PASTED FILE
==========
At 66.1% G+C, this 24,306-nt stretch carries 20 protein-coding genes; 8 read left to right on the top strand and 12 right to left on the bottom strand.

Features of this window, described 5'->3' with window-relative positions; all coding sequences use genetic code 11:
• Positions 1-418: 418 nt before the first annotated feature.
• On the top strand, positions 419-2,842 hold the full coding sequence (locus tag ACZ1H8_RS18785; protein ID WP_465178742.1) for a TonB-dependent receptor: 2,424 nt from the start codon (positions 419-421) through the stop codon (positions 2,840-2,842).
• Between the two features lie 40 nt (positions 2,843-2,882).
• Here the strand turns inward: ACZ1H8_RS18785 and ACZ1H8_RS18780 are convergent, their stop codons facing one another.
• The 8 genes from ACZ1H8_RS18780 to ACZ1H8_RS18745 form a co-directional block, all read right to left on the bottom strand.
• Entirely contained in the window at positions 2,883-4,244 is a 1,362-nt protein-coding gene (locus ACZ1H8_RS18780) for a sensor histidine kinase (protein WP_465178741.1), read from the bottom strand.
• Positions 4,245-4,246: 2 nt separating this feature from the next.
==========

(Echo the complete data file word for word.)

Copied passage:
At 66.1% G+C, this 24,306-nt stretch carries 20 protein-coding genes; 8 read left to right on the top strand and 12 right to left on the bottom strand.

Features of this window, described 5'->3' with window-relative positions; all coding sequences use genetic code 11:
• Positions 1-418: 418 nt before the first annotated feature.
• On the top strand, positions 419-2,842 hold the full coding sequence (locus tag ACZ1H8_RS18785; protein ID WP_465178742.1) for a TonB-dependent receptor: 2,424 nt from the start codon (positions 419-421) through the stop codon (positions 2,840-2,842).
• Between the two features lie 40 nt (positions 2,843-2,882).
• Here the strand turns inward: ACZ1H8_RS18785 and ACZ1H8_RS18780 are convergent, their stop codons facing one another.
• The 8 genes from ACZ1H8_RS18780 to ACZ1H8_RS18745 form a co-directional block, all read right to left on the bottom strand.
• Entirely contained in the window at positions 2,883-4,244 is a 1,362-nt protein-coding gene (locus ACZ1H8_RS18780) for a sensor histidine kinase (protein WP_465178741.1), read from the bottom strand.
• Positions 4,245-4,246: 2 nt separating this feature from the next.